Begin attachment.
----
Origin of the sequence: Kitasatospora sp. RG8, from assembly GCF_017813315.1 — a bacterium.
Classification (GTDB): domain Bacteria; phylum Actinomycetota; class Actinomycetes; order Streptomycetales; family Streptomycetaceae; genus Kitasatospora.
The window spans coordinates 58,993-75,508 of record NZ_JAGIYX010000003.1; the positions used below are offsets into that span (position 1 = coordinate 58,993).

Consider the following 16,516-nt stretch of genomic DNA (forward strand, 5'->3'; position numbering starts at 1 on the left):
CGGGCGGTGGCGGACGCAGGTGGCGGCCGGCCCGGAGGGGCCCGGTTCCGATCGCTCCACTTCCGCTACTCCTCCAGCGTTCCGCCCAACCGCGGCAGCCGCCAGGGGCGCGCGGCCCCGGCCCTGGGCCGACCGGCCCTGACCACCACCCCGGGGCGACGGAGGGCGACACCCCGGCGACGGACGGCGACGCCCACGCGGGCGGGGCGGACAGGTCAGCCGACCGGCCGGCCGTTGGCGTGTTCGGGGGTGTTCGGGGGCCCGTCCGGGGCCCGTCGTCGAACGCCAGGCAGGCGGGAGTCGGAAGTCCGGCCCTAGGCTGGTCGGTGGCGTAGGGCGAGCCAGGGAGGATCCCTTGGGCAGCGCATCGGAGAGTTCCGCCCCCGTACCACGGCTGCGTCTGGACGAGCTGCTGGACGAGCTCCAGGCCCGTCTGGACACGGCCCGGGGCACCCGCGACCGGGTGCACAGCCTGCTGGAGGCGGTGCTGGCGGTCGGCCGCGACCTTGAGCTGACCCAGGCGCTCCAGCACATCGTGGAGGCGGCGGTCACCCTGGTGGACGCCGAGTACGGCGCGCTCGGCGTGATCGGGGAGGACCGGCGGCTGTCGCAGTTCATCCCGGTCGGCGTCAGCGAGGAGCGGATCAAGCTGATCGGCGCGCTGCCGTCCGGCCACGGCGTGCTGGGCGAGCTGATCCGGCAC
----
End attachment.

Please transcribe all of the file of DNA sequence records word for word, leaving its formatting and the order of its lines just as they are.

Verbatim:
Origin of the sequence: Kitasatospora sp. RG8, from assembly GCF_017813315.1 — a bacterium.
Classification (GTDB): domain Bacteria; phylum Actinomycetota; class Actinomycetes; order Streptomycetales; family Streptomycetaceae; genus Kitasatospora.
The window spans coordinates 58,993-75,508 of record NZ_JAGIYX010000003.1; the positions used below are offsets into that span (position 1 = coordinate 58,993).

Consider the following 16,516-nt stretch of genomic DNA (forward strand, 5'->3'; position numbering starts at 1 on the left):
CGGGCGGTGGCGGACGCAGGTGGCGGCCGGCCCGGAGGGGCCCGGTTCCGATCGCTCCACTTCCGCTACTCCTCCAGCGTTCCGCCCAACCGCGGCAGCCGCCAGGGGCGCGCGGCCCCGGCCCTGGGCCGACCGGCCCTGACCACCACCCCGGGGCGACGGAGGGCGACACCCCGGCGACGGACGGCGACGCCCACGCGGGCGGGGCGGACAGGTCAGCCGACCGGCCGGCCGTTGGCGTGTTCGGGGGTGTTCGGGGGCCCGTCCGGGGCCCGTCGTCGAACGCCAGGCAGGCGGGAGTCGGAAGTCCGGCCCTAGGCTGGTCGGTGGCGTAGGGCGAGCCAGGGAGGATCCCTTGGGCAGCGCATCGGAGAGTTCCGCCCCCGTACCACGGCTGCGTCTGGACGAGCTGCTGGACGAGCTCCAGGCCCGTCTGGACACGGCCCGGGGCACCCGCGACCGGGTGCACAGCCTGCTGGAGGCGGTGCTGGCGGTCGGCCGCGACCTTGAGCTGACCCAGGCGCTCCAGCACATCGTGGAGGCGGCGGTCACCCTGGTGGACGCCGAGTACGGCGCGCTCGGCGTGATCGGGGAGGACCGGCGGCTGTCGCAGTTCATCCCGGTCGGCGTCAGCGAGGAGCGGATCAAGCTGATCGGCGCGCTGCCGTCCGGCCACGGCGTGCTGGGCGAGCTGATCCGGCAC